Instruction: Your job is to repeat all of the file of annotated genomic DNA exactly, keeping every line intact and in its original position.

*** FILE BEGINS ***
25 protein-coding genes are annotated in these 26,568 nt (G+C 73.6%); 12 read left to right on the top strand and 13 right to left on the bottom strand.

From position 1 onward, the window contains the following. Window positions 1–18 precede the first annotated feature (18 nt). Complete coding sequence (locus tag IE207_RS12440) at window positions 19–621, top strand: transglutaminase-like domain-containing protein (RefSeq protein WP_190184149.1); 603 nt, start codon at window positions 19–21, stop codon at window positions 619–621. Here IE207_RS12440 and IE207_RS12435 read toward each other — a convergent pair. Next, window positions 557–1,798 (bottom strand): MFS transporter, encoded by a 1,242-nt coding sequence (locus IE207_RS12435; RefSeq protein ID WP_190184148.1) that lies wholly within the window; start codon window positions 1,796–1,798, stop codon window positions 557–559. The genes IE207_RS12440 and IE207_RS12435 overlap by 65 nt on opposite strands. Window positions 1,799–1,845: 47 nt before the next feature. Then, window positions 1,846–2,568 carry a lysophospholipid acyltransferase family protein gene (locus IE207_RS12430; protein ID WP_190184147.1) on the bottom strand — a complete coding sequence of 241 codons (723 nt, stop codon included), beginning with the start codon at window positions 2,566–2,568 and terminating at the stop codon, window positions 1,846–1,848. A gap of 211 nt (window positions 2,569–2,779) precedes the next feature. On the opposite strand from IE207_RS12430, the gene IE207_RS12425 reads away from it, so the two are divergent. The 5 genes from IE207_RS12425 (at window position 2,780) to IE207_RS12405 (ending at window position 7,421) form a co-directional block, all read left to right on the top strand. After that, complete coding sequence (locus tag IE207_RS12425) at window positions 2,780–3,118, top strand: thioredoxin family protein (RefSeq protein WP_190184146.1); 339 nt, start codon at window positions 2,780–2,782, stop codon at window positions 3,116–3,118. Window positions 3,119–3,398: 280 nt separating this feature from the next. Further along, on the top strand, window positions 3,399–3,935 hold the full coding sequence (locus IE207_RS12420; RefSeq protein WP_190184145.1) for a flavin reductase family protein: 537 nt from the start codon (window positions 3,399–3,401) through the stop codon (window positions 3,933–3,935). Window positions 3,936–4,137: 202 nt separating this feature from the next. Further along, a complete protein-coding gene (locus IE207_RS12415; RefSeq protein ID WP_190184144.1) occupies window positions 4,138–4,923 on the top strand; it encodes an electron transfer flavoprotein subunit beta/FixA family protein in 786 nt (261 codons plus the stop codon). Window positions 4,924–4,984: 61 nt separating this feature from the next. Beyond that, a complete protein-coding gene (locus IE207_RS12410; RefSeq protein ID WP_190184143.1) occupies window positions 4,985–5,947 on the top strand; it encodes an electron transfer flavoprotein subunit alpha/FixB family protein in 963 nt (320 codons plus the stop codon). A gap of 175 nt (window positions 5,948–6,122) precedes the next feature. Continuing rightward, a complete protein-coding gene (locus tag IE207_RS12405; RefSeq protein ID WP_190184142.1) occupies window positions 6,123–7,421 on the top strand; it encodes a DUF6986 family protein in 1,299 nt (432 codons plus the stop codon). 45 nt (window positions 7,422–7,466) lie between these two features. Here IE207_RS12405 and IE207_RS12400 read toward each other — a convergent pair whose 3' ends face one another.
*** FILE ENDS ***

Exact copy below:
25 protein-coding genes are annotated in these 26,568 nt (G+C 73.6%); 12 read left to right on the top strand and 13 right to left on the bottom strand.

From position 1 onward, the window contains the following. Window positions 1–18 precede the first annotated feature (18 nt). Complete coding sequence (locus tag IE207_RS12440) at window positions 19–621, top strand: transglutaminase-like domain-containing protein (RefSeq protein WP_190184149.1); 603 nt, start codon at window positions 19–21, stop codon at window positions 619–621. Here IE207_RS12440 and IE207_RS12435 read toward each other — a convergent pair. Next, window positions 557–1,798 (bottom strand): MFS transporter, encoded by a 1,242-nt coding sequence (locus IE207_RS12435; RefSeq protein ID WP_190184148.1) that lies wholly within the window; start codon window positions 1,796–1,798, stop codon window positions 557–559. The genes IE207_RS12440 and IE207_RS12435 overlap by 65 nt on opposite strands. Window positions 1,799–1,845: 47 nt before the next feature. Then, window positions 1,846–2,568 carry a lysophospholipid acyltransferase family protein gene (locus IE207_RS12430; protein ID WP_190184147.1) on the bottom strand — a complete coding sequence of 241 codons (723 nt, stop codon included), beginning with the start codon at window positions 2,566–2,568 and terminating at the stop codon, window positions 1,846–1,848. A gap of 211 nt (window positions 2,569–2,779) precedes the next feature. On the opposite strand from IE207_RS12430, the gene IE207_RS12425 reads away from it, so the two are divergent. The 5 genes from IE207_RS12425 (at window position 2,780) to IE207_RS12405 (ending at window position 7,421) form a co-directional block, all read left to right on the top strand. After that, complete coding sequence (locus tag IE207_RS12425) at window positions 2,780–3,118, top strand: thioredoxin family protein (RefSeq protein WP_190184146.1); 339 nt, start codon at window positions 2,780–2,782, stop codon at window positions 3,116–3,118. Window positions 3,119–3,398: 280 nt separating this feature from the next. Further along, on the top strand, window positions 3,399–3,935 hold the full coding sequence (locus IE207_RS12420; RefSeq protein WP_190184145.1) for a flavin reductase family protein: 537 nt from the start codon (window positions 3,399–3,401) through the stop codon (window positions 3,933–3,935). Window positions 3,936–4,137: 202 nt separating this feature from the next. Further along, a complete protein-coding gene (locus IE207_RS12415; RefSeq protein ID WP_190184144.1) occupies window positions 4,138–4,923 on the top strand; it encodes an electron transfer flavoprotein subunit beta/FixA family protein in 786 nt (261 codons plus the stop codon). Window positions 4,924–4,984: 61 nt separating this feature from the next. Beyond that, a complete protein-coding gene (locus IE207_RS12410; RefSeq protein ID WP_190184143.1) occupies window positions 4,985–5,947 on the top strand; it encodes an electron transfer flavoprotein subunit alpha/FixB family protein in 963 nt (320 codons plus the stop codon). A gap of 175 nt (window positions 5,948–6,122) precedes the next feature. Continuing rightward, a complete protein-coding gene (locus tag IE207_RS12405; RefSeq protein ID WP_190184142.1) occupies window positions 6,123–7,421 on the top strand; it encodes a DUF6986 family protein in 1,299 nt (432 codons plus the stop codon). 45 nt (window positions 7,422–7,466) lie between these two features. Here IE207_RS12405 and IE207_RS12400 read toward each other — a convergent pair whose 3' ends face one another.